CORONAVIRUS: The Biden administration is considering whether to impose domestic travel restrictions, including on Florida, fearful that coronavirus mutations are threatening to reverse hard-fought progress on the pandemic. Outbreaks of the new variants — including a highly contagious one first identified in the United Kingdom, as well as others from South Africa and Brazil that scientists worry can evade existing vaccines — have lent urgency to a review of potential travel restrictions within the United States, one federal official said. (Miami Herald)

CORONAVIRUS: Large stadiums and arenas in New York can reopen beginning Feb. 23 with limited capacity if preapproved by the state's Department of Health, Gov. Andrew Cuomo announced Wednesday. (CNBC)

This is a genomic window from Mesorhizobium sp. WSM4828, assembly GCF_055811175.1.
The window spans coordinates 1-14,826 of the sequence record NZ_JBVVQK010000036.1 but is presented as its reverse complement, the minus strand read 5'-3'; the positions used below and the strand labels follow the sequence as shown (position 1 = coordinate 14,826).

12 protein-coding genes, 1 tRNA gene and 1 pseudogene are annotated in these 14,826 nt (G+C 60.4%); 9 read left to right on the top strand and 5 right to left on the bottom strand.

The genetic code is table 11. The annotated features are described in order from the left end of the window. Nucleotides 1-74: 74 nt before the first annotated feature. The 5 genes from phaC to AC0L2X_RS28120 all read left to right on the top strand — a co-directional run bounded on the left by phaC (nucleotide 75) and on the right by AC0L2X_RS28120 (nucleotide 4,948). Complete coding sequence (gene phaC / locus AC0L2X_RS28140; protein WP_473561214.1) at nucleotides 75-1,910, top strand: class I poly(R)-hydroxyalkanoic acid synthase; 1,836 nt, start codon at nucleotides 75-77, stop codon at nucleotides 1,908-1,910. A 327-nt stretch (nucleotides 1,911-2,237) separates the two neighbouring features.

CORONAVIRUS: The Biden administration will partner with New York to build and staff two mass Covid-19 vaccination sites in the New York City area aimed at getting shots to minority communities hit hardest by the pandemic. (CNBC)

CORONAVIRUS: The federal government will partner with Texas officials to build three new community vaccination centers in Dallas, Arlington and Houston, the Biden administration announced. (CNBC)

CORONAVIRUS: Chicago Mayor Lori Lightfoot on Wednesday announced a roadmap for the city to further ease curbs on businesses, with limited expansion of indoor dining capacity coming into effect on Thursday. "This strategy … identifies a series of metrics that will determine when and how Chicago can carefully reopen businesses and expand indoor capacity so as not to reverse the progress made in the City's fight against Covid-19 in recent weeks and months," the mayor's office said in a statement. (FT)